Dr. Harris introduces this issue of Indo-Pacific Perspectives, tackling the topic of Taiwan.
Integrating Taiwan more formally into regional deliberations and processes would make countries more aware about the shared risks of a cross-Strait conflict.
This article examines why the US commitment to Taiwan is “rock-solid” and why it must remain so.
There is a vast asymmetry of interests between China and the United States on the Taiwan issue, which leads to the asymmetry of resolve. That will be the crucial factor affecting the situation in the Taiwan Strait in the future.
This article examines how Taiwan’s enhanced military defenses have increased its capacity and capabilities to resist Chinese military threats, despite some drawbacks, and has thus contributed to the cross-Strait security’s stability.
While reunification is undoubtedly important to Chinese president Xi Jinping, his clear priority is to achieve the “China Dream”—something that Xi has explicitly invited Taiwanese to share in but regarded as a separate and higher-order goal than political reunification.
Any future confluence of views on the status quo regarding Taiwan is becoming increasingly unlikely—and with it, any common baseline for cross-Strait discourse between the two sides. This is an overlooked, yet fundamentally important, aspect of cross-Strait relations.
March 2021 Full Issue
Dr. Peter Harris, editor
This, the first “Indo-Pacific Perspectives” roundtable from the Journal of Indo-Pacific Affairs, will offer some answers to the complex geopolitical (and “geolegal”) questions facing the region. As the name suggests, this new series of roundtables will showcase viewpoints from across the Indo-Pacific megaregion (and sometimes beyond). The goal is to facilitate a dialogue between academics and policy practitioners that will be of great interest—and, we hope, considerable use—to an international cast of scholars and decision makers whose work focuses on the Indo-Pacific.
The Indian Ocean is not characterized by rampant territorial disputes and Chinese assertiveness, as the Pacific is. From such characterizations, it seems clear that US strategy is still focused on the Pacific segment of the Indo-Pacific and less so the Indian Ocean, which remains a secondary theater for US defense planners.
Dr. Benjamin Tze Ern Ho
Beijing’s realpolitik vision of international politics leads it to conclude that most countries who aligned with the United States in the past did so not because of some higher ideational motivation (for instance, to preserve individual human rights, or believing that democracy was the best form of governance) but because their own national interests—often materially defined—were best served subscribing to the American-led international order. A Chinese-led order could therefore expect to command similar levels of support.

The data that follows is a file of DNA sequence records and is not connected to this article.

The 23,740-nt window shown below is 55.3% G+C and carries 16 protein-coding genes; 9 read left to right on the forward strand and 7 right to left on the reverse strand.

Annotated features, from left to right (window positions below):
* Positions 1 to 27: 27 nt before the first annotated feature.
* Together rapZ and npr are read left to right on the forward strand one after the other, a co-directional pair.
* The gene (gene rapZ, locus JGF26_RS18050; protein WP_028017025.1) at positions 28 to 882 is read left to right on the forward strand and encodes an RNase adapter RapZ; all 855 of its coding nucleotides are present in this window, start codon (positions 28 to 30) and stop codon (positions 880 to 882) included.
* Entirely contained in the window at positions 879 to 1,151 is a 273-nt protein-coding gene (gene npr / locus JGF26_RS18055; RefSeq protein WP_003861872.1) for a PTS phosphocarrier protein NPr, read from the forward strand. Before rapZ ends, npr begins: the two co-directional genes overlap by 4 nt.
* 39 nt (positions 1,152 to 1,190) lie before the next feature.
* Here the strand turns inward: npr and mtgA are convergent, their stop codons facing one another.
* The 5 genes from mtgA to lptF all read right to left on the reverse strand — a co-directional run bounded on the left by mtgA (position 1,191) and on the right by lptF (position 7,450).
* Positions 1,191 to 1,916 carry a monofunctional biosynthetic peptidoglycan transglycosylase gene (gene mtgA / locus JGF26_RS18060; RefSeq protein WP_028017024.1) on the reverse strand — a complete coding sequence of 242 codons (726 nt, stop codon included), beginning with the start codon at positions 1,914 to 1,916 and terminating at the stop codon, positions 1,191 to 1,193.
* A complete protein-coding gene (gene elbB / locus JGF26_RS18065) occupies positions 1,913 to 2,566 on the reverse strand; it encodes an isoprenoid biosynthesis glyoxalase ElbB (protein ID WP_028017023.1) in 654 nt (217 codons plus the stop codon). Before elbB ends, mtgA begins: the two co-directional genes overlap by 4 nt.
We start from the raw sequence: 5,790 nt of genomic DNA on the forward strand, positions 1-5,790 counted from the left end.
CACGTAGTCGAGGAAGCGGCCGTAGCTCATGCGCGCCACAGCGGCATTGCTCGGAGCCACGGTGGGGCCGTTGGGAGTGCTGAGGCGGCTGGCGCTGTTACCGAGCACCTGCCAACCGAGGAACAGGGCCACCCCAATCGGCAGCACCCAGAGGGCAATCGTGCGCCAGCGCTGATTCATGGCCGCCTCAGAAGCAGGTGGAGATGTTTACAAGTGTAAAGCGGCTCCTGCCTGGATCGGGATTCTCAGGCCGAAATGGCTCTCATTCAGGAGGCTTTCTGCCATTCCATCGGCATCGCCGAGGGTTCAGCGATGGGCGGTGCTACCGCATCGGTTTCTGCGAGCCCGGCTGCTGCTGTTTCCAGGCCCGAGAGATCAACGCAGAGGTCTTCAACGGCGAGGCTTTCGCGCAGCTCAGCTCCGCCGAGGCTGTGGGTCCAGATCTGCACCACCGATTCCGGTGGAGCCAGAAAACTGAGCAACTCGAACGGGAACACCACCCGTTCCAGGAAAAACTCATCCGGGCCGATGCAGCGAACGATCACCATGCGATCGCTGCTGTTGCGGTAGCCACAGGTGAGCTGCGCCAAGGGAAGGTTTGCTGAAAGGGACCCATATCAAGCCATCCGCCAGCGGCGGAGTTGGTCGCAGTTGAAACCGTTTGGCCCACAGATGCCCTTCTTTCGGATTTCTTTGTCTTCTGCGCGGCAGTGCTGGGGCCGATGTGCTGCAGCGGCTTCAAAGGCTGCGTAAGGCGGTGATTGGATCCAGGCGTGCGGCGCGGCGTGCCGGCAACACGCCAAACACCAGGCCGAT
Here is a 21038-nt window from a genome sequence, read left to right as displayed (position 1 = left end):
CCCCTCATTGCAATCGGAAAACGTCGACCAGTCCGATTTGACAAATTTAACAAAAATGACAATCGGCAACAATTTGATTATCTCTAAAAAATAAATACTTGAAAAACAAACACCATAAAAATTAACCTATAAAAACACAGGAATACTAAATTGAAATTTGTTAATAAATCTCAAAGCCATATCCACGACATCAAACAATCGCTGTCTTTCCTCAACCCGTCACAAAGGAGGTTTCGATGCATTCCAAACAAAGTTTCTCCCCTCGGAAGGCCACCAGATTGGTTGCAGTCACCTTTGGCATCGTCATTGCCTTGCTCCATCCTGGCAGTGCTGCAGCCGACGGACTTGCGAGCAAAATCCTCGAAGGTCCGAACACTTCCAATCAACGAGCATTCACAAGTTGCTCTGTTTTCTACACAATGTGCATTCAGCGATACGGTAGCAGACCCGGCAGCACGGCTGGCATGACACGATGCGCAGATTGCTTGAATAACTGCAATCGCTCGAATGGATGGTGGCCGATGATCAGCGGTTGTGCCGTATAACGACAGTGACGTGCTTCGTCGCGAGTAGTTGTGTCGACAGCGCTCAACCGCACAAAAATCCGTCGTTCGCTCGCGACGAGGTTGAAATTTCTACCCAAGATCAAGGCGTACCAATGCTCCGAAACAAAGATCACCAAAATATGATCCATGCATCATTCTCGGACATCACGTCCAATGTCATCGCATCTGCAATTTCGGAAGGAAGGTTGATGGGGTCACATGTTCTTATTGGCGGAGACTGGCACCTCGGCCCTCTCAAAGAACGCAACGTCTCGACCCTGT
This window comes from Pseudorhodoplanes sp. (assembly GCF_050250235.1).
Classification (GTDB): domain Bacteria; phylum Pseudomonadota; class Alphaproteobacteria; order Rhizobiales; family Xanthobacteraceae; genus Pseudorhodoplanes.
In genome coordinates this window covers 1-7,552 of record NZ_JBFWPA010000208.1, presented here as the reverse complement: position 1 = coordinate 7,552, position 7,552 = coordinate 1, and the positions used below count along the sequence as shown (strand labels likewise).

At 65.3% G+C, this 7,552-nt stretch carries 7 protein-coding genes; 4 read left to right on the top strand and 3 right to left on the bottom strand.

Dr. Laura Southgate
China’s response to the Permanent Court of Arbitration ruling provides a window through which to examine both the existence of a rules-based order in the Indo-Pacific and its future prospects as China increasingly seeks to exert its influence in the international system.
Dr. Kei Koga
Japan needs to provide a clear strategy to realize the Free and Open Indo-Pacific strategy in the context of the rapidly evolving US-China great-power rivalry.
Dr. Titli Basu
Beijing’s ascent in the international order and the ensuing disequilibrium in the balance of power between the United States and China at the global level, and China and India at the regional level, are making policy elites in New Delhi fiercely debate key strategic choices in pursuit of the national interest. Stakes are high with trade, technology, the fourth industrial revolution, and infrastructure all defining great-power contestation in the strategic theater of the Indo-Pacific.
The rules-based international order led by the West is undergoing a crisis, with post-World War II (“liberal international”) institutions seeming particularly vulnerable to the relative decline of the United States. Meanwhile, the tectonic shift of power from the West to Asia has intensified the geopolitical and strategic relevance of the Indo-Pacific, with China’s challenge to US leadership (alongside the rise of regional middle powers) amplifying existing criticisms of the international rules-based order as inadequate or biased.
Dr. Dewi Fortuna Anwar
Faced with increasing great-power competition, ASEAN has billed itself as a bridge to promote dialogues and cooperation within an inclusive regional architecture to build trust, foster preventive diplomacy, and resolve conflicts through peaceful means, that in turn may contribute to a more inclusive rules-based order in the Indo-Pacific region.
Dr. Peter Harris, et al
December 2020 Full Edition
The views and opinions expressed or implied in JIPA are those of the authors and should not be construed as carrying the official sanction of the Department of Defense, Air Force, Air Education and Training Command, Air University, or other agencies or departments of the US government or their international equivalents.